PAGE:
How many times have you found yourself beating your head against a wall, trying to come up with a creative idea or solution on a deadline, but just not having any luck?
We tend to think of creativity as something that can’t be controlled—something that simply appears as a spontaneous burst of inspiration, a gift from the Muses or the product of an exceptionally gifted mind. But contrary to popular belief, creativity is a skill that can be practiced, honed and put to work just like any other. All it takes is a little knowledge of the best ways to tap into the right side of your brain, and you, too, can start coming up with amazing, creative ideas whenever you need to.
The key to accessing your own innate creativity on demand is a strategic combination of putting in real effort—and then stepping away, to let your subconscious do its job. With that in mind, here are five hacks that can transform a frustrating, time-consuming struggle into a productive, repeatable process.
- Stand on the shoulders of giants.
Creativity doesn’t have to mean coming up with a completely new idea that’s never been tried before. In fact, some of the best ideas come from building on existing ones, whether improving on them or taking them in a different direction. Taking some time to research relevant ideas that are already out there is a reliable way to jumpstart the creative process and open your mind to possibilities you might not have considered before.
Trying to solve a problem in your company? Ask around to find out how other organizations have handled the same issue. Need a unique idea for a marketing campaign? Take a close look at other campaigns that strike the same tone you’re looking for. Research has shown that it’s actually easier for your brain to be creative within some sort of given structure or with a foundation to work from, as opposed to coming up with ideas completely out of the blue.
- Brainstorm alone and with others.
Once you have some ideas to use as a starting point, the brainstorming can begin! Depending on your preferences, you may want to assemble a team to bounce ideas off of first, or take some time to come up with ideas on your own first. Either way, be sure to make time for both individual and group brainstorming sessions. Sometimes you need focus and quiet for a great idea to pop to the surface, while other times you may need the stimulation of multiple viewpoints and different ideas to come up with that perfect solution. By allotting time for both, you’re tipping the odds in your brain’s favor either way.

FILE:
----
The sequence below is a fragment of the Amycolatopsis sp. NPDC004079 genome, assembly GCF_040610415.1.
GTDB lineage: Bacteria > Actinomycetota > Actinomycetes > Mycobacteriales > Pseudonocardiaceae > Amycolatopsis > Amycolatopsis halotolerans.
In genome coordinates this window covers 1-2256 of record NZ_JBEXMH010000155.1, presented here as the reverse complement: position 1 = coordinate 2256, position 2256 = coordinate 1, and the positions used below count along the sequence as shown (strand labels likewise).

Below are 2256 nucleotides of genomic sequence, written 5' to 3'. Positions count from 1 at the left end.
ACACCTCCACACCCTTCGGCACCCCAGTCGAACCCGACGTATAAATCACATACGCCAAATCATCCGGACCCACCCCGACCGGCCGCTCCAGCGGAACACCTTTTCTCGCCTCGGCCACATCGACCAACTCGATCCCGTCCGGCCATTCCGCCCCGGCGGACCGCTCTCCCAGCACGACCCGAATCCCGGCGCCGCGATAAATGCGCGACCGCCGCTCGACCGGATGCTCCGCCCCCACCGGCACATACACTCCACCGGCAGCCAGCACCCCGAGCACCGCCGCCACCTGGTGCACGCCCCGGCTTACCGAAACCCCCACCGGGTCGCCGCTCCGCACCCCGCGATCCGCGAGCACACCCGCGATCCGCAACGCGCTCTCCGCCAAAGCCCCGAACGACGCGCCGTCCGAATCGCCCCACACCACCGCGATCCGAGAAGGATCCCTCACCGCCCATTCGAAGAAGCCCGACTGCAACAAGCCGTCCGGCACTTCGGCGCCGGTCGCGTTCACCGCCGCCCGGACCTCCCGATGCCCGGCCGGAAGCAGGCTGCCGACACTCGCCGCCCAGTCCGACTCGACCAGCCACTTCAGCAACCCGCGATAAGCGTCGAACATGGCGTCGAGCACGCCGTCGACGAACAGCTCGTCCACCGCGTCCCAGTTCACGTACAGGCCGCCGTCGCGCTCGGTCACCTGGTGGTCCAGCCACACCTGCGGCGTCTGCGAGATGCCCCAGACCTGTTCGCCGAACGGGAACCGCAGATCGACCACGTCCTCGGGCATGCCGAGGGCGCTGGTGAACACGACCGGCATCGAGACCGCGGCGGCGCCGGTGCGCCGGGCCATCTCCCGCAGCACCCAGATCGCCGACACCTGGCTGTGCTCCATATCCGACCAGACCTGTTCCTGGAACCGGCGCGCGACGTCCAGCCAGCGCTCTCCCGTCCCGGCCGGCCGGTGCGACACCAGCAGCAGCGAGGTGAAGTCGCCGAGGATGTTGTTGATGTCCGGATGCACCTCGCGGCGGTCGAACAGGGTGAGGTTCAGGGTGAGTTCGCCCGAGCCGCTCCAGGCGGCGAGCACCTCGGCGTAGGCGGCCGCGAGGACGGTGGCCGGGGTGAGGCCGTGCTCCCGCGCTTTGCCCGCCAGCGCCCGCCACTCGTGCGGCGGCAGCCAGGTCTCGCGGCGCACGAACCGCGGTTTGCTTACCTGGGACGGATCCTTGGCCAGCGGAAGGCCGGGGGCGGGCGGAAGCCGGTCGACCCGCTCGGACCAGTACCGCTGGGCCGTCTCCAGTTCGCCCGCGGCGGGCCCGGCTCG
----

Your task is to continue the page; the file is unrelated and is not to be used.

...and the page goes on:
- Do something that consumes your entire attention.
After you’ve spent time researching and brainstorming, take a step back and let your subconscious get to work. The first step in getting out of your brain’s way is to change gears completely and work on some other, unrelated task that will take all your focus and attention. Fixating on coming up with that creative idea for too long does nothing more than wear you out, mentally and emotionally. And the more frustrated and tired you are, the less likely your brain is to want to work on the problem, even behind the scenes. By moving on to a new task, your brain gets the breather it needs to start those gears moving, while still remaining active and stimulated.
- Take a walk.
There’s a reason that Pixar’s massive studio headquarters only has one set of restrooms, centrally located in the atrium—they’ve seen that taking a walk and having chance encounters and random conversations with coworkers boosts creativity, and they wanted to make absolutely sure that employees had those experiences a few times every single day. Giving your brain some time to rest from focused activity, getting your blood flowing with a little exercise, and chatting about what others may be working on in their own departments can often unlock new connections in your brain as it works quietly on your problem.
- Sleep on it.
Finally, don’t be in a hurry to come up with a creative idea in one day. Give your brain the space and time it needs to work through the issue by sleeping on it overnight. Ever notice that cramming the day of a test never seemed to do much good, while studying the night before helped you make the grade? That’s because your brain processes all the information you’ve dealt with during the day while you sleep—and that’s exactly what will happen with the solution you’re looking for now.
If you use these five creativity hacks, it may still feel like you’ve been hit with a lightning bolt of inspiration when the perfect idea comes to you, but you’ll know that you controlled the entire process—and you can feel confident in your ability to recreate it again and again, getting results each time.
Do you use any hacks like these, or do you have a different method for extracting creativity? Share in the comments below!